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Graphviz is only used to find the positions for the nodes using Graphviz's Neato algorithm. The nodes and the lines themselves are all rendered using the Haskell library Diagrams [0].

The next step for the project is to improve graph layout (see Glance issue here [1]), which likely means moving away from Graphviz.

What tools to use for interactivity or an editor is still up in the air.

[0] http://projects.haskell.org/diagrams/

[1] https://github.com/rgleichman/glance/issues/1




Why are the nodes rotated like that? It seems very distracting, and I think that might also be partly causing your "layout is too spread out" issue? [1] It could also be exacerbating your second issue of crossing edges - you are getting crossing edges in even the simplest graphs (e.g. your "f1" function example, with 5 nodes).

GraphViz's "dot" algorithm (i.e., Sugiyama-style graph drawing algorithm) [2] should give a fairly compact representation that is organized into layers, and avoids crossing edges in at least simple cases, but rotating the nodes would again "spread out" the layout by forcing increasing height of each layer.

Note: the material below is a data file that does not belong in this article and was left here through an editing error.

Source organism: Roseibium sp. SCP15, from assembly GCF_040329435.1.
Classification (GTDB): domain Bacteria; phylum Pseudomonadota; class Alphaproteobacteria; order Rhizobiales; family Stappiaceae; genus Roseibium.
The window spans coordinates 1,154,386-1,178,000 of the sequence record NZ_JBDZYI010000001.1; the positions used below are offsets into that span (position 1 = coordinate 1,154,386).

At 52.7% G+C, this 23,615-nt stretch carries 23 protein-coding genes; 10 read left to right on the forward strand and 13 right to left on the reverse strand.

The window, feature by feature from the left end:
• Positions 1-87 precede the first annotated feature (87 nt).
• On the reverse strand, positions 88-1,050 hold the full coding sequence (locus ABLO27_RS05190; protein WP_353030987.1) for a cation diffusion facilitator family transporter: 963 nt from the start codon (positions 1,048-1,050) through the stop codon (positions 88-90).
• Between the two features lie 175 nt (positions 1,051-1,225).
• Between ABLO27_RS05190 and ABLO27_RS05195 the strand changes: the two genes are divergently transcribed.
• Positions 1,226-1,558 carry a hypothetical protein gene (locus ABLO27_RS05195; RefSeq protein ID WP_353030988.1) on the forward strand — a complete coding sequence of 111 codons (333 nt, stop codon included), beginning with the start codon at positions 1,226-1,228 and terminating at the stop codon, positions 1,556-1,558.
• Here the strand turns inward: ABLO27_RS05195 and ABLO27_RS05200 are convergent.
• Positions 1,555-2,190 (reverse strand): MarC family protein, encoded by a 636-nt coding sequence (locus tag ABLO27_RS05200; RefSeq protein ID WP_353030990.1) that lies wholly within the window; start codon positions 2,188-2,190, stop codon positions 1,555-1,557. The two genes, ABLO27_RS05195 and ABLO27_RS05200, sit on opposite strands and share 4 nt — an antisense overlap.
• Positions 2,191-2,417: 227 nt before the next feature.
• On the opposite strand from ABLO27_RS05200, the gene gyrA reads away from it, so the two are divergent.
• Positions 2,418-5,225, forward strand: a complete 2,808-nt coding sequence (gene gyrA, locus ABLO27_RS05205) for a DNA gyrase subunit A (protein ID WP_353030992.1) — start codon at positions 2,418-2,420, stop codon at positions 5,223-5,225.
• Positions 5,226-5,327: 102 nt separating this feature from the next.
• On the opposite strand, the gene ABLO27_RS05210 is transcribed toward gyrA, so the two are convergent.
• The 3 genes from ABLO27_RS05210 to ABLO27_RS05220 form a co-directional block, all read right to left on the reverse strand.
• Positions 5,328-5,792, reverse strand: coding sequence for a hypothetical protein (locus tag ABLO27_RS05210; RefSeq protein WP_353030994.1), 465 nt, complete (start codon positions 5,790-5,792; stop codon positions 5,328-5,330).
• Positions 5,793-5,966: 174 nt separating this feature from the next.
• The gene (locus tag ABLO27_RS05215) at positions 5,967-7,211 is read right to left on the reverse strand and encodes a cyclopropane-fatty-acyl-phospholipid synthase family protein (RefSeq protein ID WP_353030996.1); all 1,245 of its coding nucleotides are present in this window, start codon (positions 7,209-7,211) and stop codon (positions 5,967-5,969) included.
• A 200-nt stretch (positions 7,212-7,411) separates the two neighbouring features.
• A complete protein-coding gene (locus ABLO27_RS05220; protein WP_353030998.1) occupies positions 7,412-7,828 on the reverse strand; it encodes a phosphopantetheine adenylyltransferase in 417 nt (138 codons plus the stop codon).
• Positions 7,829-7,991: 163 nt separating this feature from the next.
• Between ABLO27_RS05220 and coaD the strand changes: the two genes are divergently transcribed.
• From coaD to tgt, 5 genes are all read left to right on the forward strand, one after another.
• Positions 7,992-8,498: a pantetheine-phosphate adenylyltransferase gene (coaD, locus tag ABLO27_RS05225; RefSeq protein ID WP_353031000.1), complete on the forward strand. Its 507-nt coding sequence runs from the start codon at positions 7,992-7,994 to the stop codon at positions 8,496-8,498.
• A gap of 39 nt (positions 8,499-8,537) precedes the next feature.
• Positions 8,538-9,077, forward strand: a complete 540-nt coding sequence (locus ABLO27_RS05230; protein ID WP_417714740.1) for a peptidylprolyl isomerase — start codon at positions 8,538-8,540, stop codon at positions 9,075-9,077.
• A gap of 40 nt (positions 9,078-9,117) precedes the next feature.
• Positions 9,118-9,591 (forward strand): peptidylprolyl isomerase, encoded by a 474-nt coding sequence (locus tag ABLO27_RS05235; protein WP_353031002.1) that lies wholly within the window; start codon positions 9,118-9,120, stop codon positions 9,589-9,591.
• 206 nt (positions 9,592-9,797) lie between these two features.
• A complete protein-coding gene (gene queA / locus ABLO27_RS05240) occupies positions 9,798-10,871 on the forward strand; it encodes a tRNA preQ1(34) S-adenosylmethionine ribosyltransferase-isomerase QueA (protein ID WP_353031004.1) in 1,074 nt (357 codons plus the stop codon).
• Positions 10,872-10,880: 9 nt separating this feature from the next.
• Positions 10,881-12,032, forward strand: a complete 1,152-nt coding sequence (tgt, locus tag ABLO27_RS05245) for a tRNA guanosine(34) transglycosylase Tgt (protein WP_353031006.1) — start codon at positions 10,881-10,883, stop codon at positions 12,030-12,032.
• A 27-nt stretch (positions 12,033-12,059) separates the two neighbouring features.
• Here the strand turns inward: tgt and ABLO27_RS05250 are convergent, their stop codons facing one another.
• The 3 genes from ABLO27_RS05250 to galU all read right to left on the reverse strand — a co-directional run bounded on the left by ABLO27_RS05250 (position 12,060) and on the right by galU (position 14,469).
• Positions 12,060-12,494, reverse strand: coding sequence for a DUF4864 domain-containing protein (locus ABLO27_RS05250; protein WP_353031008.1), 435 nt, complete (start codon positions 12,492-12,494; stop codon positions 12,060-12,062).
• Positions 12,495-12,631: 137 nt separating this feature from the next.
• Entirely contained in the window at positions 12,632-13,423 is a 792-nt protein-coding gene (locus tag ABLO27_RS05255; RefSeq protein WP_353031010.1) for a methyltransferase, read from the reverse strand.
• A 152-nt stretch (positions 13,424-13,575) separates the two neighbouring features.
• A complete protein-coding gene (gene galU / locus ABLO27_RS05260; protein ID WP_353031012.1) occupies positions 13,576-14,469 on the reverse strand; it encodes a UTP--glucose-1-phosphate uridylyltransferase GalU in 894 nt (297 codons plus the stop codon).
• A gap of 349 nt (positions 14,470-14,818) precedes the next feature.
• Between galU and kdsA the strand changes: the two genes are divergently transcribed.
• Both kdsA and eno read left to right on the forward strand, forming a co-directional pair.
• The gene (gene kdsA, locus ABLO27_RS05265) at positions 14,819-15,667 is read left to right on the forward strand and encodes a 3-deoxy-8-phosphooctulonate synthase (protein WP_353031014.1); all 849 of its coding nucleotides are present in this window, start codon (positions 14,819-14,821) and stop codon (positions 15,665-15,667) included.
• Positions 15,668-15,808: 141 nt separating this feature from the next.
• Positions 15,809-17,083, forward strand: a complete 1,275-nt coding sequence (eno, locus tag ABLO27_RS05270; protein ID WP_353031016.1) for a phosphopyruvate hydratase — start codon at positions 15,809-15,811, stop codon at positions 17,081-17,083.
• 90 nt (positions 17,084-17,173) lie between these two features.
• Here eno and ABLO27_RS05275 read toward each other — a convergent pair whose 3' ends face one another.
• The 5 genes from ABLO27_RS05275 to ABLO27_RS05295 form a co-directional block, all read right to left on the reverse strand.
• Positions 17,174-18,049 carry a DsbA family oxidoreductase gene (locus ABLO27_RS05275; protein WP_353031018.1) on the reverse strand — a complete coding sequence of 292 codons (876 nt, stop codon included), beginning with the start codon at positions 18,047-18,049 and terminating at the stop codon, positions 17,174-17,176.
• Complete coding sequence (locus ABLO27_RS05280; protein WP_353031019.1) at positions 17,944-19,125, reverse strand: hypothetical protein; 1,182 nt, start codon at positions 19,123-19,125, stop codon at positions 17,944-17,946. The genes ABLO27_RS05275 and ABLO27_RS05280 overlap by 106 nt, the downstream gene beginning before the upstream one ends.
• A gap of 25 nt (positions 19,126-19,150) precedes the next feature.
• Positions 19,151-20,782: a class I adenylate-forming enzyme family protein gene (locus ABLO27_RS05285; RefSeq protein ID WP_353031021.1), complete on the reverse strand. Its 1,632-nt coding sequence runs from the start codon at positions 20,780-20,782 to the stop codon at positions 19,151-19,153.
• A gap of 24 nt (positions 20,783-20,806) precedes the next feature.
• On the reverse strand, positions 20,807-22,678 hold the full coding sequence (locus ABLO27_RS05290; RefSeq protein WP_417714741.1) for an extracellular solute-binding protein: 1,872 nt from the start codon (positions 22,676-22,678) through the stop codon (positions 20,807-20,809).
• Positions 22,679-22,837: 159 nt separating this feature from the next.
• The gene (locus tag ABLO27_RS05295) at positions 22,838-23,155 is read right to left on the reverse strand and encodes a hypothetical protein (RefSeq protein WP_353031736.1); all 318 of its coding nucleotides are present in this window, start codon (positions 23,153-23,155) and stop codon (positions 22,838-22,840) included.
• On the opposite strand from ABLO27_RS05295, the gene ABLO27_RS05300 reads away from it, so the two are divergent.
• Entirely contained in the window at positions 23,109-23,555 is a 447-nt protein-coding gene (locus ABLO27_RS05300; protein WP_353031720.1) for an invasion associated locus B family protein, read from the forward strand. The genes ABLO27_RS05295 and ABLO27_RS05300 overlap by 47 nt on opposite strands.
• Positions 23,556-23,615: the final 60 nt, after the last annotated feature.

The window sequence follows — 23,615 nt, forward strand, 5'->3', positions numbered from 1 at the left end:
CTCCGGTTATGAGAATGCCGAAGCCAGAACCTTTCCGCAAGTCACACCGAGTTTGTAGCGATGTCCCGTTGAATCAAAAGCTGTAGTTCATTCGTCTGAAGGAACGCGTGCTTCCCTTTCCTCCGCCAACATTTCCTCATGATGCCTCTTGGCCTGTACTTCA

Under "Possible solutions" you mention "create a better graph layout algorithm" - that sounds quite ambitious, wouldn't this be a PhD-thesis-level research task in itself?

The only graph drawing library I'm aware of that might be competitive with GraphViz's algorithms is MSAGL [3] but that's a .NET library.

[1] https://github.com/rgleichman/glance/issues/1

[2] https://en.wikipedia.org/wiki/Layered_graph_drawing

[3] https://www.microsoft.com/en-us/research/project/microsoft-a...


Rotating nodes is an easy way to reduce line crossings. Here's a comparison [0].

However, it does seem that vertical and angled text is harder to read than horizontal text, so there is room to improve here.

[0] https://gist.github.com/rgleichman/f812150151b549ca9f634832c...




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